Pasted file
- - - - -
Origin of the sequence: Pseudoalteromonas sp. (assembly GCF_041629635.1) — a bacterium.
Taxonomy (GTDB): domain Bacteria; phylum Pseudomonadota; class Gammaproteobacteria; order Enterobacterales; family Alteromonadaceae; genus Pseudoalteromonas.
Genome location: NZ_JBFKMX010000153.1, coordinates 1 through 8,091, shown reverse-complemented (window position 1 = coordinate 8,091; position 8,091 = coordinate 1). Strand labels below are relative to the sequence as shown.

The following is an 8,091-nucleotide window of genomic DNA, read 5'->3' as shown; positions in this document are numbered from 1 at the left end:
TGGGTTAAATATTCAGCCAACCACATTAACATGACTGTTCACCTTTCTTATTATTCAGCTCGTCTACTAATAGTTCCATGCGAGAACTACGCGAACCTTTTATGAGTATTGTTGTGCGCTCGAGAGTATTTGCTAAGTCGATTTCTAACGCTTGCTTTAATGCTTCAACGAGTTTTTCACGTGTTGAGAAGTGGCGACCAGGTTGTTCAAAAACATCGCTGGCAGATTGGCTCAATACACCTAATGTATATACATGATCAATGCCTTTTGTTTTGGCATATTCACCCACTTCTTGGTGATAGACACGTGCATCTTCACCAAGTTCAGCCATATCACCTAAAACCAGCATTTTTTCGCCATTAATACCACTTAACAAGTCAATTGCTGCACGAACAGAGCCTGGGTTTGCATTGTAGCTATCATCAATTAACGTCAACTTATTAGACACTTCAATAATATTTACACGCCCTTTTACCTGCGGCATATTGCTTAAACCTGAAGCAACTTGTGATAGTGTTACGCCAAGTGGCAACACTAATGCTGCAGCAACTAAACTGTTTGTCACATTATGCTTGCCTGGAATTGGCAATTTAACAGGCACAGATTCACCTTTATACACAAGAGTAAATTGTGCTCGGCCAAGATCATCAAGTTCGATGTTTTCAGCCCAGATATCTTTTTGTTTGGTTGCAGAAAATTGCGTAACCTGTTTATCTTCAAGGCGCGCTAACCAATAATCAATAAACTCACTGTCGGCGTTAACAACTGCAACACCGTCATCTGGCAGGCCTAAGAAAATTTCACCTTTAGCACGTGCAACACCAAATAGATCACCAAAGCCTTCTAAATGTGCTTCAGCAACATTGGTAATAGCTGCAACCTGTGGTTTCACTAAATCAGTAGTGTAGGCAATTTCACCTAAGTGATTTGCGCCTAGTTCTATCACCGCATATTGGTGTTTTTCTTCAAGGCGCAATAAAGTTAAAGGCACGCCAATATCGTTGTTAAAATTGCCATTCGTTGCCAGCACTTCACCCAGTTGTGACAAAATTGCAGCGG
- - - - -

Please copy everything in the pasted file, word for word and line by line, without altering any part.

Origin of the sequence: Pseudoalteromonas sp. (assembly GCF_041629635.1) — a bacterium.
Taxonomy (GTDB): domain Bacteria; phylum Pseudomonadota; class Gammaproteobacteria; order Enterobacterales; family Alteromonadaceae; genus Pseudoalteromonas.
Genome location: NZ_JBFKMX010000153.1, coordinates 1 through 8,091, shown reverse-complemented (window position 1 = coordinate 8,091; position 8,091 = coordinate 1). Strand labels below are relative to the sequence as shown.

The following is an 8,091-nucleotide window of genomic DNA, read 5'->3' as shown; positions in this document are numbered from 1 at the left end:
TGGGTTAAATATTCAGCCAACCACATTAACATGACTGTTCACCTTTCTTATTATTCAGCTCGTCTACTAATAGTTCCATGCGAGAACTACGCGAACCTTTTATGAGTATTGTTGTGCGCTCGAGAGTATTTGCTAAGTCGATTTCTAACGCTTGCTTTAATGCTTCAACGAGTTTTTCACGTGTTGAGAAGTGGCGACCAGGTTGTTCAAAAACATCGCTGGCAGATTGGCTCAATACACCTAATGTATATACATGATCAATGCCTTTTGTTTTGGCATATTCACCCACTTCTTGGTGATAGACACGTGCATCTTCACCAAGTTCAGCCATATCACCTAAAACCAGCATTTTTTCGCCATTAATACCACTTAACAAGTCAATTGCTGCACGAACAGAGCCTGGGTTTGCATTGTAGCTATCATCAATTAACGTCAACTTATTAGACACTTCAATAATATTTACACGCCCTTTTACCTGCGGCATATTGCTTAAACCTGAAGCAACTTGTGATAGTGTTACGCCAAGTGGCAACACTAATGCTGCAGCAACTAAACTGTTTGTCACATTATGCTTGCCTGGAATTGGCAATTTAACAGGCACAGATTCACCTTTATACACAAGAGTAAATTGTGCTCGGCCAAGATCATCAAGTTCGATGTTTTCAGCCCAGATATCTTTTTGTTTGGTTGCAGAAAATTGCGTAACCTGTTTATCTTCAAGGCGCGCTAACCAATAATCAATAAACTCACTGTCGGCGTTAACAACTGCAACACCGTCATCTGGCAGGCCTAAGAAAATTTCACCTTTAGCACGTGCAACACCAAATAGATCACCAAAGCCTTCTAAATGTGCTTCAGCAACATTGGTAATAGCTGCAACCTGTGGTTTCACTAAATCAGTAGTGTAGGCAATTTCACCTAAGTGATTTGCGCCTAGTTCTATCACCGCATATTGGTGTTTTTCTTCAAGGCGCAATAAAGTTAAAGGCACGCCAATATCGTTGTTAAAATTGCCATTCGTTGCCAGCACTTCACCCAGTTGTGACAAAATTGCAGCGG